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Exclusive: Highland Council employees blow the whistle on 'institutionalised bullying' alleging harassment and intimidation, claims supported by a GMB Union survey that found 59 per cent of respondents raised concerns about bullying


By Scott Maclennan

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Highland Council headquarters.
Highland Council headquarters.

SHOCKING accusations of “institutionalised bullying” have been levelled at Highland Council.

In an echo of the problems that have beset NHS Highland in recent years that the health board is still trying to overcome, a whistle-blower group supported by the GMB union has spoken exclusively to the Courier, detailing a litany of harassment, mistreatment and abuse they say is not being properly addressed by the local authority.

The allegations have been made in confidence because the whistle-blowers could face dismissal under the terms of the council’s whistle-blowing policy, which prohibits going to the media – even after internal processes appear to have failed them.

The group, from across a range of teams and departments, say they were subject to abuse over months and years including managers behaving in a “bullying, condescending and aggressive manner” and using “intimidatory language and insults” to undermine and belittle staff; the deliberate withholding of information vital to their roles and inappropriate sharing of information about people’s private lives, all underpinned by a council-wide “culture of secrecy”.

The impact on physical and mental health has been devastating and includes anxiety and depression.

One individual said their health had been seriously compromised after they were repeatedly lied to and about, ignored and isolated and set up for failure by being misinformed or given only partial information about their duties.

Signed off work and suffering with depression, anxiety and weight loss they said they eventually had to pay for counselling.

Another said: “You only received limited information and then when you produce the task it gets picked to bits.

“It seems like a deliberate tactic to undermine you and then say: ‘See, I told you they shouldn’t have been involved’.”

Accusations have also been made of management in different departments actively collaborating to suppress complaints in what whistle-blowers branded a “culture of enablement”.

One said: “When you voice your problem, they are all on you.”

Another who raised matters through the council’s grievance procedure said they felt it had made little difference.

“I felt the council is only interested in their reputation and not interested at all in the health and wellbeing of their staff,” they said.

The whistle-blowers are being supported by the GMB which has shared the results of a recent survey of members currently working for the council.

Of around 100 people who responded, 59 per cent said they had raised concerns about the behaviour of management or colleagues, particularly in education, social care and environment.

Of those, 53 per cent said they felt their concerns had not been taken seriously and 69 per cent said they did not feel informed through the process.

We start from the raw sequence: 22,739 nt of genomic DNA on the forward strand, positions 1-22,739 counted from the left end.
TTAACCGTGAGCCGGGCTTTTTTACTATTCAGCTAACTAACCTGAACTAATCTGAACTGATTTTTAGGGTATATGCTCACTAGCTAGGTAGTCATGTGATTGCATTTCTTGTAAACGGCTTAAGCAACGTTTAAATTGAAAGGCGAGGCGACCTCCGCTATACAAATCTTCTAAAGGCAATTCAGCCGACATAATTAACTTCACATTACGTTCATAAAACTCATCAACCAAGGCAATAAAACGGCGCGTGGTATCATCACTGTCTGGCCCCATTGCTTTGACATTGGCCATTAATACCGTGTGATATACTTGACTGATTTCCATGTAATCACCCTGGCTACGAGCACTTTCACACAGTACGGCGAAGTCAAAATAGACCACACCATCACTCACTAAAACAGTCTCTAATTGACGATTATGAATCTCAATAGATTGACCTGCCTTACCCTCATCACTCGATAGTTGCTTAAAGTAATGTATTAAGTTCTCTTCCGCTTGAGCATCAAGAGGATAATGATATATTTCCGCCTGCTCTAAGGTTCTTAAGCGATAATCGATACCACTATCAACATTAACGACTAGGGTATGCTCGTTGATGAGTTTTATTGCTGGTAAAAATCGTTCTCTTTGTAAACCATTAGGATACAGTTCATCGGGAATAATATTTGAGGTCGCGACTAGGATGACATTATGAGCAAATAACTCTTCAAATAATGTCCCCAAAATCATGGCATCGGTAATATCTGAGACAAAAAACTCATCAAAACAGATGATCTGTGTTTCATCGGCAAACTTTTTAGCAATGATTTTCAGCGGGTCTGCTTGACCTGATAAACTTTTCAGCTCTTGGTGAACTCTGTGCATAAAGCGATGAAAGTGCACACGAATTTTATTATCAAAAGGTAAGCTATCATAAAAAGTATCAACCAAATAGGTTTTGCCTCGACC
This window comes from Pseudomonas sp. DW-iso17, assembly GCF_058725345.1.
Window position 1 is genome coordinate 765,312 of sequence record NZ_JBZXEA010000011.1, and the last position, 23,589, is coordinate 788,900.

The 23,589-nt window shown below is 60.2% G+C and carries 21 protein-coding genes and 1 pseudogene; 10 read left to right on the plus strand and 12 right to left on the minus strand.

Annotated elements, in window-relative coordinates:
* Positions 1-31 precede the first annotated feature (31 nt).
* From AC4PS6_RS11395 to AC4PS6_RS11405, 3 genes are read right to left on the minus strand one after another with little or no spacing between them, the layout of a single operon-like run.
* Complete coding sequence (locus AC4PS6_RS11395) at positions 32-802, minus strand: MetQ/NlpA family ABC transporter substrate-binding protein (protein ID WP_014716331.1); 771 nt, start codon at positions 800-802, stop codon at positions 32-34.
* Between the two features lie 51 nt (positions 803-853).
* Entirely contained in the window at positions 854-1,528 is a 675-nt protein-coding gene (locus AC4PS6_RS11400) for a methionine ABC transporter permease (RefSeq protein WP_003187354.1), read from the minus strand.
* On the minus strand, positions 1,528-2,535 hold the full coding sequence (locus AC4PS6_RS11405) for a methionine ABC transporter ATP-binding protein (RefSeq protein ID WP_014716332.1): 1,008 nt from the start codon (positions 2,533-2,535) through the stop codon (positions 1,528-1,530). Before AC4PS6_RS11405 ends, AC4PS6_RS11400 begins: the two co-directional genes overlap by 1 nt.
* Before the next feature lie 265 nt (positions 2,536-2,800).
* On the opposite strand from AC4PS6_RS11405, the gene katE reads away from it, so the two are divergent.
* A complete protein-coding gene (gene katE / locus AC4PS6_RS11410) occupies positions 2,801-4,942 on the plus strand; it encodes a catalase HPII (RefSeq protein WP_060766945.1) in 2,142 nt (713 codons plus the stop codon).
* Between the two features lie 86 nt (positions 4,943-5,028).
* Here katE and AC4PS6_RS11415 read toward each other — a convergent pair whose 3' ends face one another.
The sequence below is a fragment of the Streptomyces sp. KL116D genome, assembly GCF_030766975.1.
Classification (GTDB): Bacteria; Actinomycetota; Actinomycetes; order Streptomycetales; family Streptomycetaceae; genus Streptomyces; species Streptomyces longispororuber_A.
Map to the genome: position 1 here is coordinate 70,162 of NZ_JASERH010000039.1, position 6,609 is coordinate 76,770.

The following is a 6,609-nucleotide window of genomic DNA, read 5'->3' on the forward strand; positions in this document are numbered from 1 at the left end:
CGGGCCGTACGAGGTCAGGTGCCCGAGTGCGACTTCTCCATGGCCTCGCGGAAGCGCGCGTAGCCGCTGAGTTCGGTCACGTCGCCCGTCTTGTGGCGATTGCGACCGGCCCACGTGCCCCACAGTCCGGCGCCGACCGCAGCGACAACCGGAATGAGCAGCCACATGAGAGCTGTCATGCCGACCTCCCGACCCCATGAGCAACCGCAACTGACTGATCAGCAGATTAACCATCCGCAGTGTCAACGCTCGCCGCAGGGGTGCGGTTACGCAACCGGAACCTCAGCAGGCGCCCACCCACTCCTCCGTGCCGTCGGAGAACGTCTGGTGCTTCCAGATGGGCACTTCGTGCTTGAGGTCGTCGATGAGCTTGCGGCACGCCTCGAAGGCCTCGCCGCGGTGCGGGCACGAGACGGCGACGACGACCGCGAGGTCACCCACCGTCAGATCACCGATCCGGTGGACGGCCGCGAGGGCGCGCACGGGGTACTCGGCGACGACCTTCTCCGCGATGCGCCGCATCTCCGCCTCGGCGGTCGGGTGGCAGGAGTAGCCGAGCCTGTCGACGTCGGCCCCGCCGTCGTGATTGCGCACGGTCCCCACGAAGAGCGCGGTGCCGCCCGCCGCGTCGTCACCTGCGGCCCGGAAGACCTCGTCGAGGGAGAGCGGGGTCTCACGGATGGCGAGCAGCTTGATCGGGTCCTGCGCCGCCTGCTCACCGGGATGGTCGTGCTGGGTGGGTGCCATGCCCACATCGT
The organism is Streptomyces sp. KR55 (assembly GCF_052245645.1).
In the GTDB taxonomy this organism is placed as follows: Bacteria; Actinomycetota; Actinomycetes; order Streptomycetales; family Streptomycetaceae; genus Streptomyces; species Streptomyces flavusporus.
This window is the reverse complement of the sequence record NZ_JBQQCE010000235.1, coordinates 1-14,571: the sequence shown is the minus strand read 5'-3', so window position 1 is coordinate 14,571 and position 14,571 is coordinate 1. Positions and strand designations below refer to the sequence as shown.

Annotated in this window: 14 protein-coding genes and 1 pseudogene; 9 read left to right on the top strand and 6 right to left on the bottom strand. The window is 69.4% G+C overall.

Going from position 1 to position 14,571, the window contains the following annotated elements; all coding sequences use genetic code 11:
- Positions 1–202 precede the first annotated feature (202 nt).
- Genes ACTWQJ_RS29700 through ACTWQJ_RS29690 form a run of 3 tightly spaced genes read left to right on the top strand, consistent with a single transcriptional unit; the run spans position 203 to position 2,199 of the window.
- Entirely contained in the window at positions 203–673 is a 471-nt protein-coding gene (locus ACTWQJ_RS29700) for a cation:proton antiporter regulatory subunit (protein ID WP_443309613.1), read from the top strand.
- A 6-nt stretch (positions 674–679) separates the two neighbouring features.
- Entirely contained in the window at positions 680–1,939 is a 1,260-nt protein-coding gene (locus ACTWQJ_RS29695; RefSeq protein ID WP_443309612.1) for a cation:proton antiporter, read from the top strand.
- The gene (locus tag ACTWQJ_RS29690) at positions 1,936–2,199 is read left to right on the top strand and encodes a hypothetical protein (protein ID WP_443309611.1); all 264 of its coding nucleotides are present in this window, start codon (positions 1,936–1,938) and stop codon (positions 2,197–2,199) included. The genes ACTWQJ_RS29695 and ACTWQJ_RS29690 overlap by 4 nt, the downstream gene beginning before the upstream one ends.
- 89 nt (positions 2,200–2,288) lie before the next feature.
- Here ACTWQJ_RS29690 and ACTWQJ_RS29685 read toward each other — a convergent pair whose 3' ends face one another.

A total of 69 per cent were not satisfied with the outcome of investigations.

GMB Scotland organiser John McCartney has called for a panel of Highland councillors and members of the council’s executive team to be organised to hear the allegations in full.

He said: “GMB were approached by a group of members who had similar experiences when raising concerns around bullying, harassment and mistreatment.

“The cases showed a disregard from management and HR in following the correct procedures and supporting those who raised the complaints.

“Having met with council officers, we are calling for action in the strongest possible terms so that employee harassment does not get worse.

“Our objective is finding a resolution for our members.”

A Highland Council spokeswoman said: “The council takes any allegations of bullying very seriously.

“Highland Council is an organisation of over 10,000 staff and within this context it would be surprising not to have any issues and indeed we would want staff to feel they can come forward if they have a problem. We are aware of a very small number of cases and these are being worked through within our policies.

“We have recently reviewed and strengthened our whistle-blowing policy which now includes a confidential contact and telephone helpline and email address where staff can raise issues and we report concerns through the council’s internal audit function.

“The council’s position is clear: ‘The council will not tolerate harassment or victimisation by employees or workers under its control and will take appropriate action to protect those who raise a concern either during its investigation; and/or subsequent to investigation.’

“The grievance policy is currently being reviewed and bullying and harassment contacts across all council departments have been trained to support and direct staff to appropriate routes to address their issues.

“We are aware of a survey being undertaken by GMB, however findings have not been shared with the council as yet. When the findings have been shared with us, we will work with the union to address any issues that are raised.

“The council has introduced regular staff and trade union engagement activities. More mediators are also being trained to enable issues to be addressed at an early stage and training is available/being developed to assist managers with performance management.”

Related Story – NHS Highland is ‘making progress on bullying’ according to HR boss Fiona Hogg who says in the worst cases staff could be fired in a move welcomed by one victim


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